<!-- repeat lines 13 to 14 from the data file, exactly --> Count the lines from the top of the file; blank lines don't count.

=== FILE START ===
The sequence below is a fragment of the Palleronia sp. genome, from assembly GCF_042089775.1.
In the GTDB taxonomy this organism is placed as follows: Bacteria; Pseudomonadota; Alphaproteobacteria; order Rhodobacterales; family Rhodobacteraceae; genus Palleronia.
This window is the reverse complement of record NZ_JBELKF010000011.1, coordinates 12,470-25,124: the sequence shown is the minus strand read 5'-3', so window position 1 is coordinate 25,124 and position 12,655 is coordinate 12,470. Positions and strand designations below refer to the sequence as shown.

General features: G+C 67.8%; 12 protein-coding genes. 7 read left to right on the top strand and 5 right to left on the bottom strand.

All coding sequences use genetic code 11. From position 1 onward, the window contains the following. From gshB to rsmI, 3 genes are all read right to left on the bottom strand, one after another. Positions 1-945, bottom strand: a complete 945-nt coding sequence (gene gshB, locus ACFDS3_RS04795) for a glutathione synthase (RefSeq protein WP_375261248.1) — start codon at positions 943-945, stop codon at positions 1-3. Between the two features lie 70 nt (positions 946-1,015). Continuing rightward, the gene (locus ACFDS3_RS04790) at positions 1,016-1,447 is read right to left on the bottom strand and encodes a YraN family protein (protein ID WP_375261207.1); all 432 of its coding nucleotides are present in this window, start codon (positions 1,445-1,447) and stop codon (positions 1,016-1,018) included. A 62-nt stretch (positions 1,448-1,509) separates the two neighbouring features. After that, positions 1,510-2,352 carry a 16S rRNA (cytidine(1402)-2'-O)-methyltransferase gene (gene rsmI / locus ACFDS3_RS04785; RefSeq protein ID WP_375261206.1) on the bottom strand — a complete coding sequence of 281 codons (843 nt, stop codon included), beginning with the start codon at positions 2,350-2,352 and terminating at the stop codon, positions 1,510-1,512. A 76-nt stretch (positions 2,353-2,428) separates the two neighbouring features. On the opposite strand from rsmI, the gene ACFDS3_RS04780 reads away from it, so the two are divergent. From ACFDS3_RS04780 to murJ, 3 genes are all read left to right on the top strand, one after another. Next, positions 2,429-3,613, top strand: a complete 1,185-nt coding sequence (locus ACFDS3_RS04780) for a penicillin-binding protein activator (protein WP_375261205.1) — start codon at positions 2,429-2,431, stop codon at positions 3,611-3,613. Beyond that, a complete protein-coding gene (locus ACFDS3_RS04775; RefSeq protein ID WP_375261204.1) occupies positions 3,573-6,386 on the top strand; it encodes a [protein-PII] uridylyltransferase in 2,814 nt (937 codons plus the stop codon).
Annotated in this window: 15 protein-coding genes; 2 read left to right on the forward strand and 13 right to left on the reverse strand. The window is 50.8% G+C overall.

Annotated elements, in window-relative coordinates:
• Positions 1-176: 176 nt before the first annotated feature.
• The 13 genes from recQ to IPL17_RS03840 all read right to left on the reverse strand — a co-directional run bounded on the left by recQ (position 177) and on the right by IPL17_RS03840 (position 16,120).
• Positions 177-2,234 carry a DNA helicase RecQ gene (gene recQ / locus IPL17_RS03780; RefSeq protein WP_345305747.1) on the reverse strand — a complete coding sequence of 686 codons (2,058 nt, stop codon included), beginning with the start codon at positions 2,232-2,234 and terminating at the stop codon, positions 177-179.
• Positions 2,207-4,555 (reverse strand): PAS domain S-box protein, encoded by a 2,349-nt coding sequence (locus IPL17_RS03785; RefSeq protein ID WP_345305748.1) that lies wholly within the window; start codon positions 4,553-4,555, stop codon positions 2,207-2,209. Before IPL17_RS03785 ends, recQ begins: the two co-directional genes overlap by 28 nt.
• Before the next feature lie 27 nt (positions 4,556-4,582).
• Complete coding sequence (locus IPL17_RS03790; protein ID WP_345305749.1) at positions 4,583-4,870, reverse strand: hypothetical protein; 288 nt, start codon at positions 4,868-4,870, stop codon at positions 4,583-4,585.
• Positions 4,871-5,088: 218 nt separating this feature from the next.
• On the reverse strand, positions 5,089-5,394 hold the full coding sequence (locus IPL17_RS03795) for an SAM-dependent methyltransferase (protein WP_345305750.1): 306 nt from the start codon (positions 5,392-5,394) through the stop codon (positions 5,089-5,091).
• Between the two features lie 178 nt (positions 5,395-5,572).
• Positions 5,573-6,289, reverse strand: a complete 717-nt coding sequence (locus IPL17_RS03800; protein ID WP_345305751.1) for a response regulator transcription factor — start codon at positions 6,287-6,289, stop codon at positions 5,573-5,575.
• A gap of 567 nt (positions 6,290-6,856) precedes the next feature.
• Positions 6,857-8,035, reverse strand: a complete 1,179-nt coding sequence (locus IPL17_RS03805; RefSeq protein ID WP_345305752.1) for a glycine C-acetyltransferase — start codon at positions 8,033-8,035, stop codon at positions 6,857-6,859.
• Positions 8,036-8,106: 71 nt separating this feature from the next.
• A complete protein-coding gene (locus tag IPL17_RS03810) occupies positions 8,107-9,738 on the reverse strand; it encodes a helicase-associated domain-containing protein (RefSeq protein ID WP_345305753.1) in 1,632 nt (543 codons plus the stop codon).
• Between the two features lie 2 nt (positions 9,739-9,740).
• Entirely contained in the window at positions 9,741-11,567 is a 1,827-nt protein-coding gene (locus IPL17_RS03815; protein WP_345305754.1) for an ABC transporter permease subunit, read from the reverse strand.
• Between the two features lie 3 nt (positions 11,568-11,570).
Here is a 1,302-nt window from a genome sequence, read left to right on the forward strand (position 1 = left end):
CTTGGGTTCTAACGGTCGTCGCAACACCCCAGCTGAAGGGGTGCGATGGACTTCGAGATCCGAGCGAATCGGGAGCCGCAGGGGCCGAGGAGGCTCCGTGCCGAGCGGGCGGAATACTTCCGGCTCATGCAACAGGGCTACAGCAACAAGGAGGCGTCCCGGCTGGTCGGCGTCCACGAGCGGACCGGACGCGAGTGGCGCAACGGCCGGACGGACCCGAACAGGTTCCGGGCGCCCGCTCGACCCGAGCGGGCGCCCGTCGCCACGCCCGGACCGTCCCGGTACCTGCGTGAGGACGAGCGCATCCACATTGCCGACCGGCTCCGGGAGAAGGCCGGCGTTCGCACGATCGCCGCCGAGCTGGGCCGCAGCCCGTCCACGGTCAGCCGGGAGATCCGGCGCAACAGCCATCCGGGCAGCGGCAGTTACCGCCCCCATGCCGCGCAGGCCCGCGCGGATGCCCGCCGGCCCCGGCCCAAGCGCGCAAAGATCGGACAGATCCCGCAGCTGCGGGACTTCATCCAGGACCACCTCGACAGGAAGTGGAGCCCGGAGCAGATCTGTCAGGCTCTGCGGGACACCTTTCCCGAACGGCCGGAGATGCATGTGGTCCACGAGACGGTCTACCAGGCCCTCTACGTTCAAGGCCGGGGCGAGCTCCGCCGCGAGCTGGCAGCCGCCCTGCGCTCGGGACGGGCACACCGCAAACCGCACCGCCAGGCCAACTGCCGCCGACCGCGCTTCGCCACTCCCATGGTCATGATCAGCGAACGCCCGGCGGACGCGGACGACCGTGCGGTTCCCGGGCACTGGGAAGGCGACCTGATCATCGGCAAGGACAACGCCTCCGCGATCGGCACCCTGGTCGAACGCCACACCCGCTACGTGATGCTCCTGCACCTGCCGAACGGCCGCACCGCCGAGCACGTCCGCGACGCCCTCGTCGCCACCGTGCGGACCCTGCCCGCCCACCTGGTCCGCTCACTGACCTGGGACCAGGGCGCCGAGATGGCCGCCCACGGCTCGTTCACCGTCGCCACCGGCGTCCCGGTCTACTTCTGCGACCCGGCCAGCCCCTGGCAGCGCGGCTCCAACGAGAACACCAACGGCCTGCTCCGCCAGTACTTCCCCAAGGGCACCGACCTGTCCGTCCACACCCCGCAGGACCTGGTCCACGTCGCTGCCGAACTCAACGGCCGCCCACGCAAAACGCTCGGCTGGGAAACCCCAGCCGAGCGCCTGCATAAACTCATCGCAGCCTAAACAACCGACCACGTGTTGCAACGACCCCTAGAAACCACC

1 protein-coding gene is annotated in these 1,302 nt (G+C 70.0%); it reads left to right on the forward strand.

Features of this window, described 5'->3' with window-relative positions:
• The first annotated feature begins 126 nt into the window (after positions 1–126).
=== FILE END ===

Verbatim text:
• Complete coding sequence (locus IPL17_RS03790; protein ID WP_345305749.1) at positions 4,583-4,870, reverse strand: hypothetical protein; 288 nt, start codon at positions 4,868-4,870, stop codon at positions 4,583-4,585.
• Positions 4,871-5,088: 218 nt separating this feature from the next.